AIG Rebels Against Handing TransCanada Docs In $70M Row


An American International Group Inc. subsidiary and two other insurers on Thursday urged a New York state court to suspend an order requiring them to provide TransCanada Energy USA Inc. documents that preceded their decision to deny coverage for an eight-month shutdown of a damaged power plant turbine.
AIG unit National Union Fire Insurance Co. of Pittsburgh, Pa., ACE INA Insurance and Arch Insurance Co. asked for a stay of an Aug. 15 decision in which the Supreme Court of New York in New York County granted TransCanada access to the documents within five days.

In the latest discovery ruling in the case, Judge Barbara Jaffe let TransCanada score documents detailing the work that attorneys from Clausen Miller PC and Podvey Meanor Catenacci Hildner Cocoziello & Chattman PC did for the insurers before their denial of coverage. The documents include reports that the attorneys prepared to summarize the results of their claims investigation.

The trio of insurers say they need time to draft a request to reargue that the documents are protected by the work product and attorney-client privilege and to file a notice of appeal.

"It is imperative that the order be stayed to permit the market insurers time to make these motions," National Union, ACE and Arch told the court. "Disclosure of these communications would clearly prejudice the market insurers in the course of this litigation, as it would provide TransCanada's counsel with inside information as to the market insurers' counsel's legal analyses and legal strategies going forward."

TransCanada is seeking insurance coverage for repair costs and business interruption losses from Sept. 2008 to May 2009, a period where the Ravenswood power plant in the Long Island City neighborhood of Queens, N.Y., was out of service.

According to the insurers' June 2010 complaint, TransCanada made a claim for about $5 million in property damage losses and $65 million in business interruption losses.

The three insurers and Factory Mutual Insurance Co. hired adjusters and lawyers from Clausen Miller PC and Podvey Meanor to investigate the claims and determine coverage before denying coverage in June and July 2010.

The four carriers argued that these documents — which were almost all created before the coverage denial — were protected work product and attorney-client privileged communications.

TransCanada claimed that even if the information was privileged, the insurers waived that protection by sharing the documents with each other.

A referee examined the documents and concluded that all documents that pre-dated the insurers' decision to reject coverage were not privileged. The referee also suggested that dollar amounts and hours be redacted from billing records and that deposition questions about reserves and reinsurance be barred.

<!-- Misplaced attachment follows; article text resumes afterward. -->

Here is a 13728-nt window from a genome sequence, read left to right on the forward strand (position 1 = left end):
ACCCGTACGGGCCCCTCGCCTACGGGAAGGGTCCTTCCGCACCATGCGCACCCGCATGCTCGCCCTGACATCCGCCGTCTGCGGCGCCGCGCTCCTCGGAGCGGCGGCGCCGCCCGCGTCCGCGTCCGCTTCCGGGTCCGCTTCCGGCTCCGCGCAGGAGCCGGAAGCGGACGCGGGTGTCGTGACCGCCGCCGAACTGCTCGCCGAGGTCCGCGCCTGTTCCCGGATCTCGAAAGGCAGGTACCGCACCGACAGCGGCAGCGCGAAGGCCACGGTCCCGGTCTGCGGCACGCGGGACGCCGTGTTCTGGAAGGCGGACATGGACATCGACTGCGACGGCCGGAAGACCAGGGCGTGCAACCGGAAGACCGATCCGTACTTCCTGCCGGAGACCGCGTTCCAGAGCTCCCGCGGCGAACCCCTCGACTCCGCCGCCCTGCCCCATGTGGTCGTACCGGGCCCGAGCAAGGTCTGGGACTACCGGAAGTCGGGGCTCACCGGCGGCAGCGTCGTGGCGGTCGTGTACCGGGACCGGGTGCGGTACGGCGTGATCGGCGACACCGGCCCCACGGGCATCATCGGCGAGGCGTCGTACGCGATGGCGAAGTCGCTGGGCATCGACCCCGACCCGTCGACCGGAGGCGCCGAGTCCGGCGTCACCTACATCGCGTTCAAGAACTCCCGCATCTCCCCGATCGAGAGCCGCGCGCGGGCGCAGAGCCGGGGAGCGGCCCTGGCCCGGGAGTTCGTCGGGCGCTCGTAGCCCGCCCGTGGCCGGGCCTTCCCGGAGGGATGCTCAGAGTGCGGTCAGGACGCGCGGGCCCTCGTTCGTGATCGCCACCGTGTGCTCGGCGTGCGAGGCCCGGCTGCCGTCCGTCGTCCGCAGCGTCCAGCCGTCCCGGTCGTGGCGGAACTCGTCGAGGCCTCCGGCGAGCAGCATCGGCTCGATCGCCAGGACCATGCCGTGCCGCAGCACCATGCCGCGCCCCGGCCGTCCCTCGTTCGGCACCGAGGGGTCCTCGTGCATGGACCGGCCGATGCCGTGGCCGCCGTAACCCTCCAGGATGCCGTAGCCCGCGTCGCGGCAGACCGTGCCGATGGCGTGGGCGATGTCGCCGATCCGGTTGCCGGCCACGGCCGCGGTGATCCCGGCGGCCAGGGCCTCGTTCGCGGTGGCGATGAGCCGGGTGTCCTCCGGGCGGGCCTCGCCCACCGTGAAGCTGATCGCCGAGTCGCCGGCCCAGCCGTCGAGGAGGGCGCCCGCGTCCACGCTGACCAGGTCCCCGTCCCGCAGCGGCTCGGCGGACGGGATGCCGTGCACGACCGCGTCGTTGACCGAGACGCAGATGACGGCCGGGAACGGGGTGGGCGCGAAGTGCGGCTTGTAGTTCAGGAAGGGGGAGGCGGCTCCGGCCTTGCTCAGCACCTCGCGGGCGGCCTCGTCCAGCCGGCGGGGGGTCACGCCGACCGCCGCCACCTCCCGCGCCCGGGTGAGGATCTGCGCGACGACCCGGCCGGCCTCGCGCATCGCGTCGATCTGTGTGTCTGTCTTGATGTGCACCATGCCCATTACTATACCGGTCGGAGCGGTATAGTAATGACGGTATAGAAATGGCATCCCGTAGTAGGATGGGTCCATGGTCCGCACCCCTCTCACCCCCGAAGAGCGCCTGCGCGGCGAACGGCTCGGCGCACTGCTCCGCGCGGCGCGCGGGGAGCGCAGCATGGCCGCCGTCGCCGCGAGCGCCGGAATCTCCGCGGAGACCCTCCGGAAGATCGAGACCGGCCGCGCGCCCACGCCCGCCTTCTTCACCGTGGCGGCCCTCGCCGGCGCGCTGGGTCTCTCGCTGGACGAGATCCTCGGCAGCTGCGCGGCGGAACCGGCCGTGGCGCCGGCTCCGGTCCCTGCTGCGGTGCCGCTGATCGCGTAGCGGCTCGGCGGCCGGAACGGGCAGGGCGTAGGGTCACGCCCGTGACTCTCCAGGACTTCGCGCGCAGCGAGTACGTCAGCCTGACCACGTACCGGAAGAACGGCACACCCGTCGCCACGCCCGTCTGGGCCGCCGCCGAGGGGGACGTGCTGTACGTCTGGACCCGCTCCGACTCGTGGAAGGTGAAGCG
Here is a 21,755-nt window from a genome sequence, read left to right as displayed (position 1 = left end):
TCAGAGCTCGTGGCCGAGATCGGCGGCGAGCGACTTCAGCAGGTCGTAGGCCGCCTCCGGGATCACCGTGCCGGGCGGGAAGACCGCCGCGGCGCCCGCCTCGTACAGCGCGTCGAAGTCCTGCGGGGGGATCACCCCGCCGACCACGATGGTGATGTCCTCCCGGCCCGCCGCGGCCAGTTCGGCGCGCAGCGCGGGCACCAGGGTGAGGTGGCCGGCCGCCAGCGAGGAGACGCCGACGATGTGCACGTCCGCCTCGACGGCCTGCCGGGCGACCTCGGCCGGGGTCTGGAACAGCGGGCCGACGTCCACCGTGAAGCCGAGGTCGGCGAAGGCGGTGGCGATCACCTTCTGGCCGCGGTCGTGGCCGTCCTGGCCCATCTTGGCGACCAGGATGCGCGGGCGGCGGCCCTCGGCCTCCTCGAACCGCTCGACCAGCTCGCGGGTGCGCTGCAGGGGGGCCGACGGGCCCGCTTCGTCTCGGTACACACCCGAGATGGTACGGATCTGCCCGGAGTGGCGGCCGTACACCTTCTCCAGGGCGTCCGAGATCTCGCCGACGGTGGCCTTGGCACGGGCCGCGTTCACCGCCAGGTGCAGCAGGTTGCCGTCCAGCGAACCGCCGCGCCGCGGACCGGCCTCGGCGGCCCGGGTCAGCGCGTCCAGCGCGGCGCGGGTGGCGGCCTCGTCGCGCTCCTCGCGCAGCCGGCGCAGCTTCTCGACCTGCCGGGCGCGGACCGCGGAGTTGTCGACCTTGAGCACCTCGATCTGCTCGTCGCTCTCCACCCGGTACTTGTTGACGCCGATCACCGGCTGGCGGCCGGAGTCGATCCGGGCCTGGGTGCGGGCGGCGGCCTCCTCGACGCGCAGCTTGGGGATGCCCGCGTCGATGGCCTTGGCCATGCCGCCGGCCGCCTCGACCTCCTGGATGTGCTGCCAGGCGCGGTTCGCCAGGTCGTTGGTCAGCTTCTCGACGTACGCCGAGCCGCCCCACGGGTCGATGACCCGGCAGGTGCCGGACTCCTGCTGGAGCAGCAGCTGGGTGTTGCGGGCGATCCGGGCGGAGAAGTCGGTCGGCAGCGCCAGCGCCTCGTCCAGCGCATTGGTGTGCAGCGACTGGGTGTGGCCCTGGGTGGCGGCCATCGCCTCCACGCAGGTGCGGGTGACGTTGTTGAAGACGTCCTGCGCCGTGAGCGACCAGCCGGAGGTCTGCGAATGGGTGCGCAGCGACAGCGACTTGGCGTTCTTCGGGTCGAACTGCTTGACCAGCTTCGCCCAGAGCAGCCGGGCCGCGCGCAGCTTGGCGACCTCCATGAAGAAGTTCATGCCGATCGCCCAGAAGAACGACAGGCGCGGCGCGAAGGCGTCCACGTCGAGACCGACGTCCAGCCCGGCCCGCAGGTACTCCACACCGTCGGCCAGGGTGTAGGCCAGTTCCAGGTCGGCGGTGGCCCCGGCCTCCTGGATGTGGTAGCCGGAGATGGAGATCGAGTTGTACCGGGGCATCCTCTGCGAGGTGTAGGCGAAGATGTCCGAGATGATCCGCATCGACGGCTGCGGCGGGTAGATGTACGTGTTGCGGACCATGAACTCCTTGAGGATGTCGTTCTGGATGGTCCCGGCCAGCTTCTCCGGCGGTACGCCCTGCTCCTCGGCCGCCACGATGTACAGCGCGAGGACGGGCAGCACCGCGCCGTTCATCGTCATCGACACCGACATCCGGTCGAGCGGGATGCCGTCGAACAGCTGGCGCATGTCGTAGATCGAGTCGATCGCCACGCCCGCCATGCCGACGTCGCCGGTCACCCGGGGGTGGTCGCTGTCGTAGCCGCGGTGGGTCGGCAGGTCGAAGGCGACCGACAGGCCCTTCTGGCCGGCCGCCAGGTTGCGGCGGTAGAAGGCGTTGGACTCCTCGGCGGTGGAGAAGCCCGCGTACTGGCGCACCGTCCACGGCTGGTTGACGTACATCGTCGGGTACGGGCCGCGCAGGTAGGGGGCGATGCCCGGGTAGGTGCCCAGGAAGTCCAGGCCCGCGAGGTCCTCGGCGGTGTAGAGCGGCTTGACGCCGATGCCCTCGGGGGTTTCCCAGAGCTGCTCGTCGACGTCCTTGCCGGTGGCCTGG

According to the insurers, the referee used the long legal standard and didn't review all of the documents.

Judge Jaffe ultimately sided with TransCanada on the discovery battle.

"None of these documents are privileged," Judge Jaffe said. "Many are not attorney-client communications, and those that involve the investigation of claims do not constitute legal advice."

Still, the judge barred access to documents, including communications involving legal advice and draft denial letters since Factory Mutual decided to deny coverage before they were drafted.

The ruling noted that National Union, ACE and Arch were independent from each other and that any attorney-client privilege to the pre-denial documents were waived when they were disclosed to each other.

National Union, Ace and Arch plan to challenge the decision by arguing that Judge Jaffe misconstrued the relationship between the insurers and counsel.

"The order's mandate that the market insurers disclose attorney-client communications is founded upon a misapprehension of this essential privilege," the motion said.

Pamela Hans, an Anderson Kill PC attorney who represents TransCanada, said Monday that the court properly refused to shield from disclosure the work an insurer does while it decides whether to cover a claim.

"A policyholder is entitled to know what its insurance company is doing to adjust a claim," Hans said. "The court’s ruling makes clear that an insurance company cannot hide its claims-handling by involving counsel – even coverage counsel who is also litigation counsel."

Attorneys for National Union, Ace, Arch and Factory Mutual were not immediately available to comment on Friday.

TransCanada is represented by Pamela Hans, John Nevius, John O'Connor and Kathleen Donovan of Anderson Kill PC.

National Union, ACE and Arch are represented by Charles Rocco, Malcolm Reilly and Mara Hsiung of Foran Glennon Palandech Ponzi & Rudloff PC.

FMIC is represented by Henry Catenacci, H. Richard Chattman and Gregory Miller of Podvey Meanor Catenacci Hildner Cocoziello & Chattman PC.

The cases are National Union Fire Insurance Co. of Pittsburgh, Pa., et al. v. TransCanada Energy USA Inc. et al., case number 650515-2010, and TC Ravenswood LLC v. National Union Fire Insurance Co. of Pittsburgh, Pa., et al., case number 400759-2011, in the Supreme Court of New York, County of New York.

Related People

Insurance Recovery Attorney in Pennsylvania | Anderson Kill P.C.
Pamela D. Hans
Managing Shareholder (Branch)
New York | Philadelphia

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